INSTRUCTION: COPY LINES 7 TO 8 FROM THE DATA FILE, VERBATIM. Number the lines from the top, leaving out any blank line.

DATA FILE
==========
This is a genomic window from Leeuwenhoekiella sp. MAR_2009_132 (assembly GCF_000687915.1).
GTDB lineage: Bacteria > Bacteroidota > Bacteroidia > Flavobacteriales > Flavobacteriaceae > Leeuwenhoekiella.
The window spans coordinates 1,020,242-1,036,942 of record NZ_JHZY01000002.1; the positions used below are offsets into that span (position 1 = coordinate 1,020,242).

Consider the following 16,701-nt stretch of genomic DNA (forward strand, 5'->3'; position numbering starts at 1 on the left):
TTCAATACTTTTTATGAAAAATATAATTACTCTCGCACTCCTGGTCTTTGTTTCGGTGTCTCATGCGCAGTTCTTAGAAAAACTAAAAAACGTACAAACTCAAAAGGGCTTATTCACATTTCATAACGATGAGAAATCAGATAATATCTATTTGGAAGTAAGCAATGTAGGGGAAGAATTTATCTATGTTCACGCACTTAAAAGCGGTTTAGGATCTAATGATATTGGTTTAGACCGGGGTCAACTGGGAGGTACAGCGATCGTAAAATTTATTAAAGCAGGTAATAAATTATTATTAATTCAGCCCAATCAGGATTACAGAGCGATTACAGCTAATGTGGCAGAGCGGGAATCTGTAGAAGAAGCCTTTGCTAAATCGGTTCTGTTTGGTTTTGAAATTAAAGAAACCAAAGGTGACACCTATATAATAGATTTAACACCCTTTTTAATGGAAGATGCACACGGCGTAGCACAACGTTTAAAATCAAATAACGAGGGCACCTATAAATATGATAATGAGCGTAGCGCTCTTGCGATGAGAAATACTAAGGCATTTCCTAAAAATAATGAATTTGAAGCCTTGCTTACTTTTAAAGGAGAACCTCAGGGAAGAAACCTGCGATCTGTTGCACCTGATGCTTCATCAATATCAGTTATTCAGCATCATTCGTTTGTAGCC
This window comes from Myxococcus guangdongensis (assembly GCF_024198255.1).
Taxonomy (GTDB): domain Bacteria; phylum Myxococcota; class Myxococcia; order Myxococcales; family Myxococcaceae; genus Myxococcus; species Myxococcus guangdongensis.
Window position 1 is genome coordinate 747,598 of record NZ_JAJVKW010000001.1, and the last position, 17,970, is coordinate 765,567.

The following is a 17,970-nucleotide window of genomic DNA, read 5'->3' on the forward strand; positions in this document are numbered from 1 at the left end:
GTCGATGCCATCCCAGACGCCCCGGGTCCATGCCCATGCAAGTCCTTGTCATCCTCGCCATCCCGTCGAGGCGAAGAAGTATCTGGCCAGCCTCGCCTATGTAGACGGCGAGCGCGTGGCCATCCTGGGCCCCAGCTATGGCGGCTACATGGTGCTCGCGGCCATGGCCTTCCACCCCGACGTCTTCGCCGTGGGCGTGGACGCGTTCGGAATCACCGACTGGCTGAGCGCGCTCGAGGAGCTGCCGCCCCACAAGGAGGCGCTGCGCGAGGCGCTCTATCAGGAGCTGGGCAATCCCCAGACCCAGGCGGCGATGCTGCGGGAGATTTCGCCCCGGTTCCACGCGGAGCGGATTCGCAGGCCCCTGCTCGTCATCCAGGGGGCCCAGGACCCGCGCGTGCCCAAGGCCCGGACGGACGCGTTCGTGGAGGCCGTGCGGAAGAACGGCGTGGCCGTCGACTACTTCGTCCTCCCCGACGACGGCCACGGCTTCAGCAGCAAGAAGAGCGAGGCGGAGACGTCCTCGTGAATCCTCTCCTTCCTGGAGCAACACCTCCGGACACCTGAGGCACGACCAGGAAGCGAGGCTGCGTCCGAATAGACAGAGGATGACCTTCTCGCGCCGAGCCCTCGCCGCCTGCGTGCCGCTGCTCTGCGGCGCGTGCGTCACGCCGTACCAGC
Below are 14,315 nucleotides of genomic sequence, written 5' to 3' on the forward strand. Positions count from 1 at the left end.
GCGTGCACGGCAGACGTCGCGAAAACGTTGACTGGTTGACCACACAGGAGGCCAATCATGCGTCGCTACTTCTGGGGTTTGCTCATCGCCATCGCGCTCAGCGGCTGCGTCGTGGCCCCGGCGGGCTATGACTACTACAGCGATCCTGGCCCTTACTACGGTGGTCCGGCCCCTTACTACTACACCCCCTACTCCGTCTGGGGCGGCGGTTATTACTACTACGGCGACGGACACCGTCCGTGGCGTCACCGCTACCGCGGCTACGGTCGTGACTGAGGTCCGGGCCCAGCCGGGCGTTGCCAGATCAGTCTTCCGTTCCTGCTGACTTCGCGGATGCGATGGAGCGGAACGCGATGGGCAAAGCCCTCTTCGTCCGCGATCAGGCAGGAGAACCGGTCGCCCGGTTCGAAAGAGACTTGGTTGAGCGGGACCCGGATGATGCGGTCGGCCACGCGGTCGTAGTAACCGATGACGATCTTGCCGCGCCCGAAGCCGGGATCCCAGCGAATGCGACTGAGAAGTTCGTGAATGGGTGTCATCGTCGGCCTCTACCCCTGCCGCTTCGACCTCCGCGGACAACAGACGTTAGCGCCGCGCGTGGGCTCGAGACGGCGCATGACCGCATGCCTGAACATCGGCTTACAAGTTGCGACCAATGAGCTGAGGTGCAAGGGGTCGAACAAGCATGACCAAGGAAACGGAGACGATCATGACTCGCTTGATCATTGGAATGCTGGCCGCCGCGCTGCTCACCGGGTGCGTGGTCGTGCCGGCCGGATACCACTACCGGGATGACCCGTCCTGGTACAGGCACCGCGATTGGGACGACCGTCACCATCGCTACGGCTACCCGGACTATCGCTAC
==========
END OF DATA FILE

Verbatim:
Taxonomy (GTDB): domain Bacteria; phylum Myxococcota; class Myxococcia; order Myxococcales; family Myxococcaceae; genus Myxococcus; species Myxococcus guangdongensis.
Window position 1 is genome coordinate 747,598 of record NZ_JAJVKW010000001.1, and the last position, 17,970, is coordinate 765,567.